Klassieke veredelingen van planten en dieren, zoals kruisingen, vallen niet onder het patentrecht. Dat heeft het Europees Octrooibureau besloten na juridische onduidelijkheid over het patenteren van biologisch materiaal.
The Enlarged Board of Appeal of the European Patent Office adopted a dynamic interpretation of the exception to patentability under Article 53(b) of the European Patent Convention (EPC) and held that the non-patentability of essentially biological processes for the production of plants or animals also extends to plant or animal products that are exclusively obtained by means of an essentially biological process.
In its opinion issued on May 14th the Enlarged Board of Appeal endorsed its earlier findings on the scope of Article 53(b) EPC, which were based on the classical (i.e. the grammatical, systematic, teleological and historical) methods of interpretation. However, the Enlarged Board found that a particular interpretation which has been given to a legal provision can never be taken as carved in stone, because the meaning of the provision may change or evolve over time. This meant that decisions G 2/12 and G 2/13 did not settle the meaning of Article 53(b) EPC once and for all.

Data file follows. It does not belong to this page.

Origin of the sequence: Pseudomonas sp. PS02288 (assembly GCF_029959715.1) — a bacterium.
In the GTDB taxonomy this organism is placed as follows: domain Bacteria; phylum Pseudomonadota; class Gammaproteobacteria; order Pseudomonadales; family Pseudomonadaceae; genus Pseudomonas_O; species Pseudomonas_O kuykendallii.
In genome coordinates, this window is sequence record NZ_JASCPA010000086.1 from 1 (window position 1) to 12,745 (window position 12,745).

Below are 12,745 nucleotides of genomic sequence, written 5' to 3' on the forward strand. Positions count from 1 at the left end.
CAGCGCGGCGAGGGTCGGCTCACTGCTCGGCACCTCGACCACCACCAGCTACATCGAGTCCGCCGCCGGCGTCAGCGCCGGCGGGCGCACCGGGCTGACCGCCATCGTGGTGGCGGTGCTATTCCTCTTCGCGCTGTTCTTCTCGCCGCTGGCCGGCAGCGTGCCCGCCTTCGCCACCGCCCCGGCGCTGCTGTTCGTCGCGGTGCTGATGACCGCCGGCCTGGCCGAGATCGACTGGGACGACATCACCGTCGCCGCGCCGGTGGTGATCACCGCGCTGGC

In adopting this dynamic interpretation, the Enlarged Board abandoned its earlier interpretation of Article 53(b) EPC in decisions G 2/12 and G 2/13. It held that, after the introduction of new Rule 28(2) EPC, Article 53(b) EPC was to be interpreted to exclude from patentability plants, plant material or animals, if the claimed product is exclusively obtained by means of an essentially biological process or if the claimed process features define an essentially biological process.
In order to ensure legal certainty the Enlarged Board ruled that the new interpretation of Article 53(b) EPC had no retroactive effect on European patents containing such claims which were granted before 1 July 2017, or on pending European patent applications filed before that date.
epo.org: Opinion G 3/19 - https://www.epo.org/law-practice/case-law-appeals/communications/2020/20200514.html